But let’s face it. Once in a while credit needs to be given where credit is due. Five French grapes have dominated the landscape. This great group of world traveler grape varietals is known as Vitis Vinifera, the common European grape, cultivated worldwide to produce wine everywhere. Deserved or not and disagree if you must but Cabernet Sauvignon, Merlot, Pinot Noir, Chardonnay and Syrah continue to rule the world.

These most famous of the familiar entrenched their pedigreed roots in France. Their success is that of Burgundy, of Bordeaux and the south of France. My anti-‘somewhereness‘ post if you will. This is to remind us of how we came this far, why we are all here, incessantly tasting, discussing and forever posturing about all things wine. Here lies a disparate group, all fashioned from erudite French grapes and produced in five different countries. Fine wines to work with dinner. All are available to seek out right now.

From left to right: Tarima Monastrell 2010; Vintage Ink Mark of Passion Merlot/Cabernet 2010; Te Awa Chardonnay 2010; Devils’ Corner Pinot Noir 2011; and Château La Vieille Cure 2009

The grapes: Monastrell, a.k.a. Mourvèdre

The history: From Bodegas Volver in the Alicante zone of southeastern Spain, fermented and aged sur lie in stainless steel

The lowdown: Surprisingly full-bodied and rich for the price. Laugh while you can but why wouldn’t you buy this?

The food match: Roasted Sweet Potatoes and Fresh Figs

Tarima Monastrell 2010 (310151, $12.95) of intense purple like Bindweed’s eye or an Alicante barrel cactus flower. Not to mention the crazy label’s Passion Flower. Spring fragrance, modern in milk chocolate and berries in vanilla simple syrup. Citrus note adds breadth and food pairing asperity. Alluring and seductive, a vixen of modern Spanish wine fashion.  87  @CSWS_Inc 

The grapes: Merlot, Cabernet Franc and Cabernet Sauvignon

The history: Virtual winery owned by Canadian giant Vincor

The lowdown: Aussie winemaker Keith Bown blends selected grapes from several Niagara Peninsula vineyards

The food match: Brisket Burnt Ends, smoked barley risotto

Brisket Burnt Ends, smoked barley risotto (Photo: Jill Chen/freestylefarm.ca)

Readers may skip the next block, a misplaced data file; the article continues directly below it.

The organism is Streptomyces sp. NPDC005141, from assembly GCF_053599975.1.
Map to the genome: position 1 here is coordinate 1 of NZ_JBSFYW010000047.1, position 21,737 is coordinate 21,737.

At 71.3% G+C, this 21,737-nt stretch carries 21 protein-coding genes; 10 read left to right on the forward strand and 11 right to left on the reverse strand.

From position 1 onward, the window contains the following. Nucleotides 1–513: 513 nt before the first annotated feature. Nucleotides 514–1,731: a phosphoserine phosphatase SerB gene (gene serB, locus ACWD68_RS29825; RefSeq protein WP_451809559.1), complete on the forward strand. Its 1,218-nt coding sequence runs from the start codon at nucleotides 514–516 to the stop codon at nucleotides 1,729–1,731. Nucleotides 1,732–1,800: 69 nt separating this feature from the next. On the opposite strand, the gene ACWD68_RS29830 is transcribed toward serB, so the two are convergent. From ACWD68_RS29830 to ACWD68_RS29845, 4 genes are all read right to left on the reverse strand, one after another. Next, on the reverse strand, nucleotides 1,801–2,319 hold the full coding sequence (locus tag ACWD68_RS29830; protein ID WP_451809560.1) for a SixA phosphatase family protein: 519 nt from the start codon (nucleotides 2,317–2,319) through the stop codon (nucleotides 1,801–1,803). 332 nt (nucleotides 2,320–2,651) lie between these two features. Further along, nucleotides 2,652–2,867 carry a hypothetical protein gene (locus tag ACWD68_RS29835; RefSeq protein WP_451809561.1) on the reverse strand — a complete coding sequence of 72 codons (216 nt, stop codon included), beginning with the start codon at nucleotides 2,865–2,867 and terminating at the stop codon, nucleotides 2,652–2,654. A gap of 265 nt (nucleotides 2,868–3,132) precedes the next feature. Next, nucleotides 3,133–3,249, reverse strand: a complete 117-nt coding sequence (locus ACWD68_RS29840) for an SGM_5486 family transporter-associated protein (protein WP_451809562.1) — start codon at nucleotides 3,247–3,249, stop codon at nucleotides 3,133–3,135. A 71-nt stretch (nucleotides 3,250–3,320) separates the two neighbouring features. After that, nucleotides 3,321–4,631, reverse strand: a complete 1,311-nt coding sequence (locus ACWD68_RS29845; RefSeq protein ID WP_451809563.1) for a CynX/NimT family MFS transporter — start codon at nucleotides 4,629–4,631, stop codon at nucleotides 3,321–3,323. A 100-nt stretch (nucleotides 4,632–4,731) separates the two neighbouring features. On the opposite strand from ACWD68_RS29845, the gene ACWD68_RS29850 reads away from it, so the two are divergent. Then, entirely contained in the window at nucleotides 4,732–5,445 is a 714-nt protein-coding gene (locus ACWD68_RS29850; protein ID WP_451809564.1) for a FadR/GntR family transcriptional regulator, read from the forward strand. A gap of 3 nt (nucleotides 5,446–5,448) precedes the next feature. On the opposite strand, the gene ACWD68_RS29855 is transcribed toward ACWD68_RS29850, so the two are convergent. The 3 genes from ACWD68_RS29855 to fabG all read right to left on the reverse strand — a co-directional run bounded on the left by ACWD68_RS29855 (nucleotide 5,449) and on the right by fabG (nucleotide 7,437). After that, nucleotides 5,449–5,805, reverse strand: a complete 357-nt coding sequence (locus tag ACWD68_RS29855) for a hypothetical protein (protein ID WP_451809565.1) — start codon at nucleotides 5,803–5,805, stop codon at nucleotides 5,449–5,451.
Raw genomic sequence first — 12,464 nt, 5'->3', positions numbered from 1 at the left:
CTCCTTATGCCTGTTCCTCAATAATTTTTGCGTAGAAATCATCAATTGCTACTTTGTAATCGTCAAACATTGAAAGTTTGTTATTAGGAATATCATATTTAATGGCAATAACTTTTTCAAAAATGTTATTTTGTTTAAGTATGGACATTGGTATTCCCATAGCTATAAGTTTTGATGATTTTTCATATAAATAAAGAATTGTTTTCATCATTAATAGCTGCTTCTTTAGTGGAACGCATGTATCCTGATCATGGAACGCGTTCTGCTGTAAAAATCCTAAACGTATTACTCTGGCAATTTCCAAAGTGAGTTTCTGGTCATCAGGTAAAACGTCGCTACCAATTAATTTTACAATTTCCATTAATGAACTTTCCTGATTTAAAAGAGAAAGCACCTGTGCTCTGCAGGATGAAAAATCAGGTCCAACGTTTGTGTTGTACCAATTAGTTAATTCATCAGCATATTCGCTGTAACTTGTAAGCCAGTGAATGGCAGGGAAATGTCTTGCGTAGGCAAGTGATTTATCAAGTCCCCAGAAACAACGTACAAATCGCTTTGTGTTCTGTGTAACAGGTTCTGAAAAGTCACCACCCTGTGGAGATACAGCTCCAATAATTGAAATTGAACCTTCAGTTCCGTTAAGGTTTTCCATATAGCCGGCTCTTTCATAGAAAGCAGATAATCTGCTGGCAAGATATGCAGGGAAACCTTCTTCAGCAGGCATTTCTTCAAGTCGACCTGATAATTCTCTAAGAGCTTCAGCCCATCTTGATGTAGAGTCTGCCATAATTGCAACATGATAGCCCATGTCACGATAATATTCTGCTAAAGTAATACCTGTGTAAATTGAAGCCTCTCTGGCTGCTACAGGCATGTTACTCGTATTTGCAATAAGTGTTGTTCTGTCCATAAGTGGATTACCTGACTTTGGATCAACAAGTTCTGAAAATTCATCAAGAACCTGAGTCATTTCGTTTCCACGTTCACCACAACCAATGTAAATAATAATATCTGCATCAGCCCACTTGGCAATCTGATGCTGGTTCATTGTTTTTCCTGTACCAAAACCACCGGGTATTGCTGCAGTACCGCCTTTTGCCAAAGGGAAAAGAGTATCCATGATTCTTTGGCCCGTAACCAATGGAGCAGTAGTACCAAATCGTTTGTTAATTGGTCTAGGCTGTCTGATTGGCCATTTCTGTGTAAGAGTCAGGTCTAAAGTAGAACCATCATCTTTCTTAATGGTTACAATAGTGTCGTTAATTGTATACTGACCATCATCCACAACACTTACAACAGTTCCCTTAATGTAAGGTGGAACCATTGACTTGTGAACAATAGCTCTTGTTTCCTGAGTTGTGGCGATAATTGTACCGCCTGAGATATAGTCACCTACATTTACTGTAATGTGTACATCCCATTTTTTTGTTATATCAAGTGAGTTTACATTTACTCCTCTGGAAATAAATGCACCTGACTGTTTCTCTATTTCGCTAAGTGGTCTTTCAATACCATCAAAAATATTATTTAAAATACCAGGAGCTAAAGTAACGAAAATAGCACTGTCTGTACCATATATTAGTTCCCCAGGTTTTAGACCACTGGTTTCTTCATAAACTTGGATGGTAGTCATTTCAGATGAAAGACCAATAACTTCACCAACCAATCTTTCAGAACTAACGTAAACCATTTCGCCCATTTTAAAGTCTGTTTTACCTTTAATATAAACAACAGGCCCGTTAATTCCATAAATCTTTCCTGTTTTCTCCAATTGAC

Vintage Ink Mark of Passion Merlot/Cabernet 2010 (250209, $17.95) exudes NP passion with an exhibitionist’s amp stamp display. Clearly defined vinifera fruit, fine cedary lines. Alcohol is noticeable and is tempered by pencil lead, Zaida’s pipe tobacco and brier fruit that curls around the heat, landing on the button.  88

The grape: Chardonnay

The history: Single estate vineyard in the Gimblett Gravels wine growing region in Hawkes Bay, North Island, New Zealand

The lowdown: One of my most favourite wine discoveries is an off the charts, zinging value white from the South Pacific

The food match: Grilled Herb & Citrus Marinated Chicken Breasts

Te Awa Chardonnay 2010 (301135, $18.95) gives off a good dose of char but in a Penderish way with knowledge that it will dissipate, integrate and elevate this stony ‘River of God’ into a fine, swirling eddy of hard bop goodness. Gorgeous green enamel Ngaruroro meandering to gold. Oleic, alluvial consistency, with a sense of creamed corn, barren straw and built of a gravel verve, taking risks like a Sonny Rollins riff.  91  @TeAwaWinery

The grape: Pinot Noir

The history: Second label of Tasmania’s Tamar Ridge from the Brown Brother’s in Victoria, Australia. The Devil’s Corner is a calm section beyond a treacherous stretch of the Tamar River

The lowdown: Three words for you. Fruit, freshness, drinkability.

The food match: Confit of Duck, roasted potato, sautéed corn, pea shoots, cherry compote